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  • Samuel at Gilgal

    This year I will be sharing brief excerpts from the articles, sermons, and books I am currently reading. My posts will not follow a regular schedule but will be published as I find well-written thoughts that should be of interest to maturing Christian readers. Whenever possible, I encourage you to go to the source and read the complete work of the author.

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WATSON ON THE POOR IN SPIRIT

Thomas WatsonThomas Watson:

He that is poor in spirit is lowly in heart. Rich men are commonly proud and scornful, but the poor are submissive. The poor in spirit roll themselves in the dust in the sense of their unworthiness. ‘I abhor myself in dust’ (Job 42:6). He that is poor in spirit looks at another’s excellence and his own infirmities. He denies not only his sins but his duties. The more grace he has, the more humble he is, because he now sees himself a greater debtor to God. If he can do any duty, he acknowledges it is Christ’s strength more than his own. As the ship gets to the haven more by the benefit of the wind than the sail, so when a Christian makes swift progress, it is more by wind of God’s Spirit than the sail of his own endeavor. The poor in spirit, when he acts most like a saint, confesses himself to be ‘the chief of sinners’. He blushes more at the defect of his graces than others do at the excess of their sins. He dares not say he has prayed or wept. He lives, yet not he, but Christ lives in him. He labors, yet not he, but the grace of God. (The Beatitudes)

YOUR EXCEEDING GREAT REWARD

Thomas WatsonThomas Watson:

I am your exceeding great reward.” (Genesis 15:1)

God is a satisfying reward. God is a whole ocean of blessedness, so that the soul, while it is bathing in it, cries out in a divine ecstasy, “I have enough!” Here is fullness—but no excess. Psalm 17:15, “I shall be satisfied when I awake with Your likeness.” That is—when I awake out of the sleep of death, having my soul embellished with the illustrious beams of Your glory—I shall be satisfied. In God there is not only sufficiency—but redundancy; not only the fullness of the vessel—but the fullness of the fountain! In God, this Ark of blessedness, are all good things to be found. Therefore Jacob, having God for his reward, could say, “I have enough!” or, as it is in the original, “I have all!” Genesis 33:11. God is all marrow and fatness. He is such a plenteous reward as exceeds our very faith. If the Queen of Sheba’s heart fainted when she saw all King Solomon’s glory—what would it have done to have beheld the astonishing and magnificent reward which God bestows upon His favorites! (“God is His Peoples Great Reward”)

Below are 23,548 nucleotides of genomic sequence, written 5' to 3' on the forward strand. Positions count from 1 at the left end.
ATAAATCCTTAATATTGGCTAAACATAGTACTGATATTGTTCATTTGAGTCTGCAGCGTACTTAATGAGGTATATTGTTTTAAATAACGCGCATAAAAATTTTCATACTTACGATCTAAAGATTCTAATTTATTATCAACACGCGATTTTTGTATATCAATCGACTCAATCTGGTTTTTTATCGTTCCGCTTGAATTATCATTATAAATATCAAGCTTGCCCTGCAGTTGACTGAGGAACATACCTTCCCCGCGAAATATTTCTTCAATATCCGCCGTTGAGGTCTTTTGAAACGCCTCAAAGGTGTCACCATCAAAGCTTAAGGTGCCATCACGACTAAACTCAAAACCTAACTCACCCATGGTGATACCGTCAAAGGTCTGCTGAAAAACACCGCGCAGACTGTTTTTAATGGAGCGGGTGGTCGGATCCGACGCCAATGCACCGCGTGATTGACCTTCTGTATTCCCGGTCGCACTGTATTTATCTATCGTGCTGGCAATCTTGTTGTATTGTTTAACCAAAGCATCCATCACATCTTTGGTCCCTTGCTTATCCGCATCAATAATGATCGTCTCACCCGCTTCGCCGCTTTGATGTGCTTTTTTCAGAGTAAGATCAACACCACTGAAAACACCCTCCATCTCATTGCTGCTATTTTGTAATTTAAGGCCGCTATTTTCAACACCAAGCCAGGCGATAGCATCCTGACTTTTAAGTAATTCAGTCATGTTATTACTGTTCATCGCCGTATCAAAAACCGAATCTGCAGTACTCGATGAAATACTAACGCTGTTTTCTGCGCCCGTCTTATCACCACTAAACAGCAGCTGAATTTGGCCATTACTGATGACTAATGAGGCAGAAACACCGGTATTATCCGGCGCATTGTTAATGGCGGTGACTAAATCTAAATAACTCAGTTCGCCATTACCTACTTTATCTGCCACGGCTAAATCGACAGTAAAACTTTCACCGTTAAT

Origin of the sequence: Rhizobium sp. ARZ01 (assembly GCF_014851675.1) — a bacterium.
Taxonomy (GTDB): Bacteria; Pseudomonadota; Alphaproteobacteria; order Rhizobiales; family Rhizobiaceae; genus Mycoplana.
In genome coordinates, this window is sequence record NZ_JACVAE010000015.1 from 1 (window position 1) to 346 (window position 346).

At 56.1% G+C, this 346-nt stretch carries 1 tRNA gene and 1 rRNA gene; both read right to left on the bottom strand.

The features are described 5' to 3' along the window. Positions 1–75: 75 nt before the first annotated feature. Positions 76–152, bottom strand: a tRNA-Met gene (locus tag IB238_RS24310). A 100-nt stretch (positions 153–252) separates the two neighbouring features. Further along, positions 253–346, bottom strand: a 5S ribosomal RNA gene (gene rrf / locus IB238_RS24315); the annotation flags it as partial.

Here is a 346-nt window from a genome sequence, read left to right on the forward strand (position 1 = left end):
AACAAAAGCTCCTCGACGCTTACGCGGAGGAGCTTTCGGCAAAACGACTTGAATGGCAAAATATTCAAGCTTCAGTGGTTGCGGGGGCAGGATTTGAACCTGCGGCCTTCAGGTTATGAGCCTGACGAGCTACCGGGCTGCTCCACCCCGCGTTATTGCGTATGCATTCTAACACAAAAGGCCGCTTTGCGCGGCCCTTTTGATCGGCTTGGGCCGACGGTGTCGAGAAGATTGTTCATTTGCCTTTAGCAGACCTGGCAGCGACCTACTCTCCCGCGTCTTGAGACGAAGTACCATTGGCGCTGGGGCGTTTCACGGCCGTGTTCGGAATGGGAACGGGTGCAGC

CONCERNING THE WORD PREACHED

Thomas WatsonThomas Watson:

“Do we prize it (the Word preached) in our judgments? Do we receive it into our hearts? Do we fear the loss of the Word preached more than the loss of peace and trade? Is it the removal of the ark that troubles us? Again, do we attend to the Word with reverential devotion? When the judge is giving the charge on the bench, all attend. When the Word is preached, the great God is giving us His charge. Do we listen to it as to a matter of life and death? This is a good sign that we love the Word.”

POOR IN SPIRIT

Thomas WatsonThomas Watson:

He that is poor in spirit is lowly in heart. Rich men are commonly proud and scornful, but the poor are submissive. The poor in spirit roll themselves in the dust in the sense of their unworthiness. ‘I abhor myself in dust’ (Job 42:6). He that is poor in spirit looks at another’s excellences and his own infirmities. The more grace he has, the more humble he is, because he now sees himself a greater debtor to God. If he can do any duty, he acknowledges it is Christ’s strength more than his own. As the ship gets to the haven more by the benefit of the wind than the sail, so when a Christian makes swift progress, it is more by wind of God’s Spirit than the sail of his own endeavor. The poor in spirit, when he acts most like a saint, confesses himself to be ‘the chief of sinners’. He blushes more at the defect of his graces than others do at the excess of their sins. He dares not say he has prayed or wept. He lives, yet not he, but Christ lives in him. He labors, yet not he, but the grace of God. (The Beatitudes)